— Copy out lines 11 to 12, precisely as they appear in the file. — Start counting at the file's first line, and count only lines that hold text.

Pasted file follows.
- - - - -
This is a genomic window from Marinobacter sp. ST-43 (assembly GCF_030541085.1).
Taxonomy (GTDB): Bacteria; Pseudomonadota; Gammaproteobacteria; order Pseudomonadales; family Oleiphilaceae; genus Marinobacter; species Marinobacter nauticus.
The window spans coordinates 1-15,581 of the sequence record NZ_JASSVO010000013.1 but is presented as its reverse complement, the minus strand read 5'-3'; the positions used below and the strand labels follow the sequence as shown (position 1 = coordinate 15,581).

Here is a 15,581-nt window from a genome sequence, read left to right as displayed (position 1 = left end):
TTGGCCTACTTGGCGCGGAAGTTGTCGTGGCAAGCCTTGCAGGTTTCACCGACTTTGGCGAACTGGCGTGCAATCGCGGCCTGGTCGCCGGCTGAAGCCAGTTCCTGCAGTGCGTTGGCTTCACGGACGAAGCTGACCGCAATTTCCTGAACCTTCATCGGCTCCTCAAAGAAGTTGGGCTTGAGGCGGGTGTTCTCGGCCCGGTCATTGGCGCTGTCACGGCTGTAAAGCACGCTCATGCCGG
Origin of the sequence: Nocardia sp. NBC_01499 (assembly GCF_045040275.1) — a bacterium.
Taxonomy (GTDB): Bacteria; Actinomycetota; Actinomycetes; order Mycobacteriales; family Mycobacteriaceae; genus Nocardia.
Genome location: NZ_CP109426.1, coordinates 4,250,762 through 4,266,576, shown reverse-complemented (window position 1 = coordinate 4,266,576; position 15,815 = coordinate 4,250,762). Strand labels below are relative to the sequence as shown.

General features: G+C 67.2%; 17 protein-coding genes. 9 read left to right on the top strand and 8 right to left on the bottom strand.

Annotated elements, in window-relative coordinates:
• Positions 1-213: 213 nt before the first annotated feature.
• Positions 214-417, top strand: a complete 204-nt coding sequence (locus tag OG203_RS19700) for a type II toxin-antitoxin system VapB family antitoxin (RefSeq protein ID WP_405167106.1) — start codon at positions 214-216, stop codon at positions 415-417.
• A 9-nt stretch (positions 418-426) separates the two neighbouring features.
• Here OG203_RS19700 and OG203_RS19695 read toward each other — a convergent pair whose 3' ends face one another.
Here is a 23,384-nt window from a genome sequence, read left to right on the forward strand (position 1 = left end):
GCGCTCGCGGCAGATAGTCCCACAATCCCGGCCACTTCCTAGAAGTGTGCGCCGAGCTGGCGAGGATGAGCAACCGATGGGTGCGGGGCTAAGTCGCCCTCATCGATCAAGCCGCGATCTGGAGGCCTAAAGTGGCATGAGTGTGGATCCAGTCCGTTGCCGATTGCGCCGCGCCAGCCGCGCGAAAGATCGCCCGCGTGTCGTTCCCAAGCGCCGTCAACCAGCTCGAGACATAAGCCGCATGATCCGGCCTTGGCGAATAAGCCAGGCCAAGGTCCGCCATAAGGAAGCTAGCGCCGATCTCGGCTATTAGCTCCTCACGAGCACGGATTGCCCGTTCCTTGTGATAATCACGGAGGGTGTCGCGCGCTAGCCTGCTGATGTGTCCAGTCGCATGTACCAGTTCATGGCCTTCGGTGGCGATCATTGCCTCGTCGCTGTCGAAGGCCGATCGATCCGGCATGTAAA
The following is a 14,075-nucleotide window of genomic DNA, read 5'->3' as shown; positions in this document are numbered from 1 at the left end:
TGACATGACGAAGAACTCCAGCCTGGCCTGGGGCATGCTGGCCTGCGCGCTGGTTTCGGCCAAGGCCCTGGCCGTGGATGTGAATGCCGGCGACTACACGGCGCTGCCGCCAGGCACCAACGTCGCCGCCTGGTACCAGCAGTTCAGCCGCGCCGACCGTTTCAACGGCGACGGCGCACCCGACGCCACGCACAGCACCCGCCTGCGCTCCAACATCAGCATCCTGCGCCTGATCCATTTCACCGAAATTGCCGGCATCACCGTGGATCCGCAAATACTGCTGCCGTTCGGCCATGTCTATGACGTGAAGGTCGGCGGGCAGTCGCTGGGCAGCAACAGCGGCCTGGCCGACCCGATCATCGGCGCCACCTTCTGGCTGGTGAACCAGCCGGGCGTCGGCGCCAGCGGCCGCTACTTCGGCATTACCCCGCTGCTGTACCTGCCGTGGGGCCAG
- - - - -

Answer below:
• Positions 1-213: 213 nt before the first annotated feature.
• Positions 214-417, top strand: a complete 204-nt coding sequence (locus tag OG203_RS19700) for a type II toxin-antitoxin system VapB family antitoxin (RefSeq protein ID WP_405167106.1) — start codon at positions 214-216, stop codon at positions 415-417.